Microsoft sues the US, says it exploits cloud for secrecy orders

Microsoft is suing the US Department of Justice, claiming it is unconstitutional to use secrecy orders that prevent it from telling customers when the government accesses their data.

In the suit, filed on Thursday, Microsoft challenges a section under the US Electronic Communications Privacy Act (ECPA), which permits the government to request secrecy when searching and seizing property.

The act, introduced 30 years ago, is poorly suited to today's world where information is increasingly stored remotely from a person's premises, Microsoft contends.

Microsoft says that lengthy and permanent secrecy orders violate the Fourth Amendment right to know if the government is searching a person or business’ property. It also violates Microsoft’s First Amendment right to free speech.

The company has received 5,624 government requests for access to customer data in the past 18 months of which 2,576 came with a gag order. Nearly two thirds of the gag orders required Microsoft’s permanent silence.

Microsoft said the government routinely asks for secrecy orders rather than sparing them for when there is a real risk to an individual and that the government is exploiting the transition of private information from paper and home computers to the cloud.

“The government seeks and executes warrants for electronic communications far more frequently than it sought and executed warrants for physical documents and communications— apparently because it believes it can search and seize those documents and communications under a veil of secrecy,” Microsoft said in the filing.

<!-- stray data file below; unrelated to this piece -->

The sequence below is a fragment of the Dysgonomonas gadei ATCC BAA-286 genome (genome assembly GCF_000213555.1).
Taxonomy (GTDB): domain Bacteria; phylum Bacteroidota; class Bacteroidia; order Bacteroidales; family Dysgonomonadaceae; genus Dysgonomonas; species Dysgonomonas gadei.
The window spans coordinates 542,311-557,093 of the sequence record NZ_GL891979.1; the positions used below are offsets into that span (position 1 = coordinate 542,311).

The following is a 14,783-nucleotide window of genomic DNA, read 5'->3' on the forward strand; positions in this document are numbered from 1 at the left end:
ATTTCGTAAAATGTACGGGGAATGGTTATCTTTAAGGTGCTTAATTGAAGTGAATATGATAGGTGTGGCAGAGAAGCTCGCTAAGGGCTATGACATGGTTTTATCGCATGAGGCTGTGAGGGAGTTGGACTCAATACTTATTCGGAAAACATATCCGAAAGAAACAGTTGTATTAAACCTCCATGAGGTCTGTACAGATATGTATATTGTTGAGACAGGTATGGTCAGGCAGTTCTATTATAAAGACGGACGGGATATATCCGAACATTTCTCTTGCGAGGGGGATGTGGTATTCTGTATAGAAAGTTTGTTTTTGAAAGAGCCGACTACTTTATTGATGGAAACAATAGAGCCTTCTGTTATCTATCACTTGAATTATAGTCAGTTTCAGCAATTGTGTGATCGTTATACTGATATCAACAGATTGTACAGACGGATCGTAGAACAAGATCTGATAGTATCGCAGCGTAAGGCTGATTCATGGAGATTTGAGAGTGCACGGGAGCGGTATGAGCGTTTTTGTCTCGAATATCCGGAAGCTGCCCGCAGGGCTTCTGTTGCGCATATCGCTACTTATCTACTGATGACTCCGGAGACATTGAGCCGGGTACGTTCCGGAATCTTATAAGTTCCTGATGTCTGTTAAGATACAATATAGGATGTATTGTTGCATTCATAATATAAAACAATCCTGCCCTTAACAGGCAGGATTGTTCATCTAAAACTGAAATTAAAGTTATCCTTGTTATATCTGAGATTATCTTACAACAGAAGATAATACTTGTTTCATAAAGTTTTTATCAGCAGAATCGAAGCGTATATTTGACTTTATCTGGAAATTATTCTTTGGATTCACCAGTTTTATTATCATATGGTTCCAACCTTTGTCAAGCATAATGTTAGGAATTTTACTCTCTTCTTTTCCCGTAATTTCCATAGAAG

“People do not give up their rights when they move their private information from physical storage to the cloud,” it added.

The suit is Microsoft’s latest challenge to the 30 year-old ECPA, which has been spearhead by its chief legal officer Brad Smith. As Smith pointed out at a recent hearing, when the act was introduced Facebook CEO Mark Zuckerberg was two years old and IBM still made the best PCs.

Microsoft has a lot riding on business and consumer trust in the cloud. The company has moved core products like Office to the cloud and is enticing enterprise customers to move their IT infrastructure to Azure, which could be threatened by the secrecy orders.

In a blog post today, Smith said businesses are concerned about the government secretly accessing data.

“Business customers regularly convey to us their strong desire to know when the government is obtaining their data,” said Smith. “And not surprisingly, they want the opportunity for their own lawyers to review the situation and help decide whether to turn over information or contest the issue in court.”



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